Foundations in Geometry
Revised: August 2007
Axiomatic approach to the study and development of Euclidean and non-Euclidean geometry.
Prerequisite: Junior standing or permission of Department Head.
At the conclusion of this course, the successful student will demonstrate
1. knowledge of the synthetic, investigative, and deductive approaches to Euclidean
2. knowledge of the historical and mathematical significance of the parallel postulate,
including an introduction to a non-Euclidean geometry.
3. proficiency in the basic concepts of mathematical logic and their use in proofs.
Geometry: Theorems and Constructions, Pearson-Prentice Hall, 2001.
Grading procedures and factors influencing course grade are left to the discretion
of individual instructors, subject to general university policy.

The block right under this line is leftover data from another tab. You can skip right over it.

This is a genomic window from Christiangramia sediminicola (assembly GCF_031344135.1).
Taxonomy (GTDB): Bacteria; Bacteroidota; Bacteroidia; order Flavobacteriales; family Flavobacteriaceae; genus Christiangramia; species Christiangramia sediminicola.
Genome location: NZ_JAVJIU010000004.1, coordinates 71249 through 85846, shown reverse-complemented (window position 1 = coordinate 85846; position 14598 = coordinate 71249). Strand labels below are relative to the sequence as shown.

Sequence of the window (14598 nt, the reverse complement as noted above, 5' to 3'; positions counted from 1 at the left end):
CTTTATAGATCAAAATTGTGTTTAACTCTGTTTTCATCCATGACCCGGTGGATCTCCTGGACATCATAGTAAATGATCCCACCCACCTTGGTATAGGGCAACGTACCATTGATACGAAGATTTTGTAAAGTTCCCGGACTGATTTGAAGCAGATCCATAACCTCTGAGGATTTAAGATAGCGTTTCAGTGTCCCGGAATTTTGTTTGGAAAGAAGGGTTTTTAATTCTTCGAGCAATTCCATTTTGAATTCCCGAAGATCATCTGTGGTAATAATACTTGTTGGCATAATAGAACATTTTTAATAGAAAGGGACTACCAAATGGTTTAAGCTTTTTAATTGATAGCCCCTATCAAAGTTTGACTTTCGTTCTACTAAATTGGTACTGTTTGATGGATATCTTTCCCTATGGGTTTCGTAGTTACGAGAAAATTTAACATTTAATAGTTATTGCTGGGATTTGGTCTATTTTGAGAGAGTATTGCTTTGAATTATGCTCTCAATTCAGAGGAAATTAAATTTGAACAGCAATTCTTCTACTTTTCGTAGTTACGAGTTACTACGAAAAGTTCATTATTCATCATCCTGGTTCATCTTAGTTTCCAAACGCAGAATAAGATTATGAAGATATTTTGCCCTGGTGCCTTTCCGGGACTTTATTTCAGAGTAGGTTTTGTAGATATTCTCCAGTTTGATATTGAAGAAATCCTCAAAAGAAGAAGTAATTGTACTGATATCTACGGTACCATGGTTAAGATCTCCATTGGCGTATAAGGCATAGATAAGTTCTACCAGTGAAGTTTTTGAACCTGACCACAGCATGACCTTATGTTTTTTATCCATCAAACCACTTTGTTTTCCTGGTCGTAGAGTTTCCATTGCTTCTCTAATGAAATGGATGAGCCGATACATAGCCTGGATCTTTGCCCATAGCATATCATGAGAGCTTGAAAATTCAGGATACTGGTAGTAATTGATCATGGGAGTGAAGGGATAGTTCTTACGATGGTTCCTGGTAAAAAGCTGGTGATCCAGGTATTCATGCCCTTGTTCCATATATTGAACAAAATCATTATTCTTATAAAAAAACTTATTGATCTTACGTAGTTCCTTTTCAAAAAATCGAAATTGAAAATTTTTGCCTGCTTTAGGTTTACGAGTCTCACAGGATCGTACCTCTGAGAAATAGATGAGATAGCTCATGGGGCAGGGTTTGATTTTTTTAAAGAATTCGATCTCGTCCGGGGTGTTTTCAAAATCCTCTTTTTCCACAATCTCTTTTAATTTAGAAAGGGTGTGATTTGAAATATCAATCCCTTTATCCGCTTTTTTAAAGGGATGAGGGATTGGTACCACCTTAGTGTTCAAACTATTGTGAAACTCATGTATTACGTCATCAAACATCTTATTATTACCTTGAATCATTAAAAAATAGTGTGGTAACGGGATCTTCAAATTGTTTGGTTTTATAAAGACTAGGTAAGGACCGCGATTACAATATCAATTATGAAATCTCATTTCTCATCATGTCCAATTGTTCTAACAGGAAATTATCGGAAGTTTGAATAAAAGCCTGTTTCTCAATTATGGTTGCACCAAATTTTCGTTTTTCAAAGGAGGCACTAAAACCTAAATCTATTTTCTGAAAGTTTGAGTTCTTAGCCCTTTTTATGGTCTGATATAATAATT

Attendance policy is left to the discretion of individual instructors, subject to
general university policy.
Notation and Conventions (1 day)
Basic terms; standard notation; construction vs. drawing
Congruent Triangles (2 weeks)
Fundamental ideas of geometric proof; triangle congruence theorems; special
triangles; applications to constructional applications to inequalities
Parallel Lines (2 weeks)
Existence and uniqueness; applications; distance between parallel lines
Area (1 week)
Area formulas for triangles and quadrilaterals; Pythagorean Theorem; decomposition
Similar Triangles (1 week)
Basic theorems; applications to constructions
Circles (2 weeks)
Circles and tangents; arcs and angles; applications to constructions
Regular Polygons (1 week)
Constructability; basic theorems
More on Triangles and Circles (4 weeks)
Circumcircles; inscribed circles; classic circle problems; medians; altitudes;
special points; Euler Line; Nine-Point Circle; classic triangle problems
Supplement (2 weeks)
Platonic solids, Euclidean and projective transformations and constructions
using classical tools and computer software